A sentence from Athenaze

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markcmueller
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A sentence from Athenaze

Post by markcmueller » Tue Nov 13, 2018 1:10 am

In the Italian Athenaze, volume II, chapter 20, line 70, Dikaiopolos is speaking about tragic poets:

οἱ γὰρ ἄριστοι τῶν ποιητῶν οὐ μόνον ἐκ τῆς ὄψεως τὸ φοβερὸν καὶ ἐλεεινὸν ἐγείρουσιν, ἀλλὰ καὶ ἐξ αὐτῶν τῶν πραγμάτων· οὔτω γὰρ συνιστᾶσι τὰ τῶν μύθων πράγματα ὥστε καὶ ἄνευ τοῦ ὁρᾶν τὸν ἀκούοντα καὶ φρίττειν καὶ ἐλεεῖν.

The best of the poets not only from visuals arouse fear and pity, but from the events themselves: in such a way do they arrange the events of the stories that even without seeing the hearer shudders and pities.

I cannot see why τὸν ἀκούοντα is accusative, nor why φρίττειν καὶ ἐλεεῖν are infinitives. I must be missing something.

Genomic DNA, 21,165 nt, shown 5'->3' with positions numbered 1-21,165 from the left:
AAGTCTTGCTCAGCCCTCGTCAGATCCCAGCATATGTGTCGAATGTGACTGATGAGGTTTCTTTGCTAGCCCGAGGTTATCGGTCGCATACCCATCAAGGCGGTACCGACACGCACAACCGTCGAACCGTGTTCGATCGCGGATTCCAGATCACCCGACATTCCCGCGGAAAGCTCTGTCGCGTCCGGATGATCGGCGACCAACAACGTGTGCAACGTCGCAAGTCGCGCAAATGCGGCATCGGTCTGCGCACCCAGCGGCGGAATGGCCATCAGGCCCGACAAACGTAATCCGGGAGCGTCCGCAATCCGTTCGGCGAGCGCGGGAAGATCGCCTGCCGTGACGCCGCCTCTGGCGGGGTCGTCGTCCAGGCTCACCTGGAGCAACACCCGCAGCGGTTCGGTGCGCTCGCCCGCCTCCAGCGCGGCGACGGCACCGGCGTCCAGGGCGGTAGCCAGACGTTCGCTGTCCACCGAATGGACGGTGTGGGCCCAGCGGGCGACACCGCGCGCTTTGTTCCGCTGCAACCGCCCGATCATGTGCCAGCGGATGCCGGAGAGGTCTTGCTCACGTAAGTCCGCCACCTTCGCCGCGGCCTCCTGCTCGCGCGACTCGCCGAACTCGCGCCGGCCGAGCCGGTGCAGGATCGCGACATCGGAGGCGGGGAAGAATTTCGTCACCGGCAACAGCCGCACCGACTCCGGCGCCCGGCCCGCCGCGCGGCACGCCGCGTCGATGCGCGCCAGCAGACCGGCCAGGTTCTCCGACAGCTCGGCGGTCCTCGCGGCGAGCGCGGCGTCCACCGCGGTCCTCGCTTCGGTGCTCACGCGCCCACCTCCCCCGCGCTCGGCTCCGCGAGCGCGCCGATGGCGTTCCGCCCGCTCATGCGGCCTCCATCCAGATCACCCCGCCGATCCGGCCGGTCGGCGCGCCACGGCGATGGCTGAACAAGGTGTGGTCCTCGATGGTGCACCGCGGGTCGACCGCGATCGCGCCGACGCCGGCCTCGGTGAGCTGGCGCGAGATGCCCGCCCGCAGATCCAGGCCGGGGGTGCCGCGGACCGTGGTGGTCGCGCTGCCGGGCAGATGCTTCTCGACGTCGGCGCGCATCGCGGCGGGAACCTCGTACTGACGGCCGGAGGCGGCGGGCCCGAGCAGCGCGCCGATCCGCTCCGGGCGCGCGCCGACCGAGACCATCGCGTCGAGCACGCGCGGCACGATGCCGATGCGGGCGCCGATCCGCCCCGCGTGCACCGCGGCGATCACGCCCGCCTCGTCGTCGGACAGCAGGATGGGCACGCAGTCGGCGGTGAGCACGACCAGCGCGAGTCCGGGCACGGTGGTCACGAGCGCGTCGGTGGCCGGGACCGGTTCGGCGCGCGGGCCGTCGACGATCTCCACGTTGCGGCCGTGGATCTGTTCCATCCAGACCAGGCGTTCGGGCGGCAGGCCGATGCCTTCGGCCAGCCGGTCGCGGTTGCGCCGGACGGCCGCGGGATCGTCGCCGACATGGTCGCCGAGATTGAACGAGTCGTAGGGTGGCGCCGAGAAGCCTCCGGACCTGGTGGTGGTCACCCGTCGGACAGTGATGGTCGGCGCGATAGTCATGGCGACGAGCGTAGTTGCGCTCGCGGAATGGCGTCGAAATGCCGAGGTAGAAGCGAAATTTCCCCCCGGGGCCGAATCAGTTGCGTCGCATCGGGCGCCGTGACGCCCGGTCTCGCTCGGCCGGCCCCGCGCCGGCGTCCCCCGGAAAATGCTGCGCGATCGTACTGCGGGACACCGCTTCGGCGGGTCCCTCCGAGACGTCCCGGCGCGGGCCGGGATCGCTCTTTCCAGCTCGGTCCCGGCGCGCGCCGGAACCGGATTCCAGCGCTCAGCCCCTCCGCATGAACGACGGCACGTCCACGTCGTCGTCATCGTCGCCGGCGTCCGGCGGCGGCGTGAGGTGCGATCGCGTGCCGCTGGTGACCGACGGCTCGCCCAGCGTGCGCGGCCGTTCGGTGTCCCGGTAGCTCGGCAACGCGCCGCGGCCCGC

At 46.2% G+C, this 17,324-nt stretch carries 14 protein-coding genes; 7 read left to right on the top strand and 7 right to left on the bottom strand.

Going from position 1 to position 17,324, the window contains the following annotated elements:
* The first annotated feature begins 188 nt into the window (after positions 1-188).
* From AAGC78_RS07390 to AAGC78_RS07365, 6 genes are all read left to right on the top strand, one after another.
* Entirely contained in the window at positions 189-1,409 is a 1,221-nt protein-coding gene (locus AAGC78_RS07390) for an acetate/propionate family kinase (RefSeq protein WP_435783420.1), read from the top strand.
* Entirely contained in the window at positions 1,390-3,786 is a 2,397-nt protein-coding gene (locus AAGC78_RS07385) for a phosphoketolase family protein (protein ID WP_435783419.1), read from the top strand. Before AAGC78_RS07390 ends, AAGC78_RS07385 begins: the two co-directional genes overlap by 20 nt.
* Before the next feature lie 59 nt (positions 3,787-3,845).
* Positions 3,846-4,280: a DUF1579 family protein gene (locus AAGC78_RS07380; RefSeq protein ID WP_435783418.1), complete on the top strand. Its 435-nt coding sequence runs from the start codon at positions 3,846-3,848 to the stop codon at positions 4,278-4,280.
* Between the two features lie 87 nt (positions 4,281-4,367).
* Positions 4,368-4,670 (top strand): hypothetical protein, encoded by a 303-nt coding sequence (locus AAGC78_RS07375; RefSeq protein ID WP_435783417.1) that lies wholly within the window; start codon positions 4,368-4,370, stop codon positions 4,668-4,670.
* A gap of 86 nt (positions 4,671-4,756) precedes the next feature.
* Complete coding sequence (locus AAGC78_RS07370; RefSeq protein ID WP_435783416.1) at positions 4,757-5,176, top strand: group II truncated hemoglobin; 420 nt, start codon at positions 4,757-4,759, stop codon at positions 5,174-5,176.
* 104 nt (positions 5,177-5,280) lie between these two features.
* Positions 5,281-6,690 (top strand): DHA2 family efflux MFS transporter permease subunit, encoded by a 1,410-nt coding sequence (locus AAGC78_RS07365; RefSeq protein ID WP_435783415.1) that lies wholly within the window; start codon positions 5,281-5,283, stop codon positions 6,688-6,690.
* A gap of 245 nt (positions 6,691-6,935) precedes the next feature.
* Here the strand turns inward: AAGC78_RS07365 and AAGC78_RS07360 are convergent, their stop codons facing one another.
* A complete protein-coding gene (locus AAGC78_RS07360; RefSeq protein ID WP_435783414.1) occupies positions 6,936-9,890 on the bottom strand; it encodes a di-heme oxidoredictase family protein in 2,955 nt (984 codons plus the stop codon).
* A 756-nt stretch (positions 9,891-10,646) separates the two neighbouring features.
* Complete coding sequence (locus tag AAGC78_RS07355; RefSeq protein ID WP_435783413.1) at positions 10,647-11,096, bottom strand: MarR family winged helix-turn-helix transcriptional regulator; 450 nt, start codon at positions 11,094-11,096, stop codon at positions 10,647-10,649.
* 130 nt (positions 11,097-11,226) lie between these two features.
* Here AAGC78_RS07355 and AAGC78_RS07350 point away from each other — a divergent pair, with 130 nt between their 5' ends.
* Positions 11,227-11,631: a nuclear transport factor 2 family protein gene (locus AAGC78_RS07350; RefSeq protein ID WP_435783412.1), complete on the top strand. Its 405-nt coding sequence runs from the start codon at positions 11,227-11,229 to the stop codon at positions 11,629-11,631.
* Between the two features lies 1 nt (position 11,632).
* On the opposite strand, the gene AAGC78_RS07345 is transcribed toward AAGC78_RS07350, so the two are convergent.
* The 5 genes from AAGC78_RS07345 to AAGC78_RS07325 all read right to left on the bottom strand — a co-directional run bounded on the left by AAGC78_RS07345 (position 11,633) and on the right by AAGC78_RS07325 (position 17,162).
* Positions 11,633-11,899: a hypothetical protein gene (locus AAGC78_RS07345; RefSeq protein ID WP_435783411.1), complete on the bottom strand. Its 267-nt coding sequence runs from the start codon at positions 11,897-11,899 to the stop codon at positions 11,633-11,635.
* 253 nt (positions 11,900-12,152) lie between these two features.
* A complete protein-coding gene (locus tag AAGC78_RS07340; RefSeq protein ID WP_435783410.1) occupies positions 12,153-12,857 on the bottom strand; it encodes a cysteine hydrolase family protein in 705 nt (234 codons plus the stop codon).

Mark

Hylander
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Re: A sentence from Athenaze

Post by Hylander » Tue Nov 13, 2018 2:00 am

This is what is generally referred to as a "result clause." There are two types of these constructions in Greek:

1. ὥστε + indicative: a result that actually occurred as a result of the preceding clause. It's simply a statement of what happened, joined to the preceding clause by ὥστε, "X happened, with the result that Y happened". You could almost just as well translate ὥστε as "and".

2. ὥστε + accusative and infinitive: a potential or probable result that would be likely to occur as a result of the preceding clause but did not necessarily occur in any specific instance. This is the ὥστε construction in the sentence you're asking about. "They put the events of the stories together in such a way that someone hearing them without seeing anything would be likely to/be prone to/tend to shudder and feel pity." The speaker doesn't necessarily have any specific person or any specific instance of shuddering and feeling pity in mind.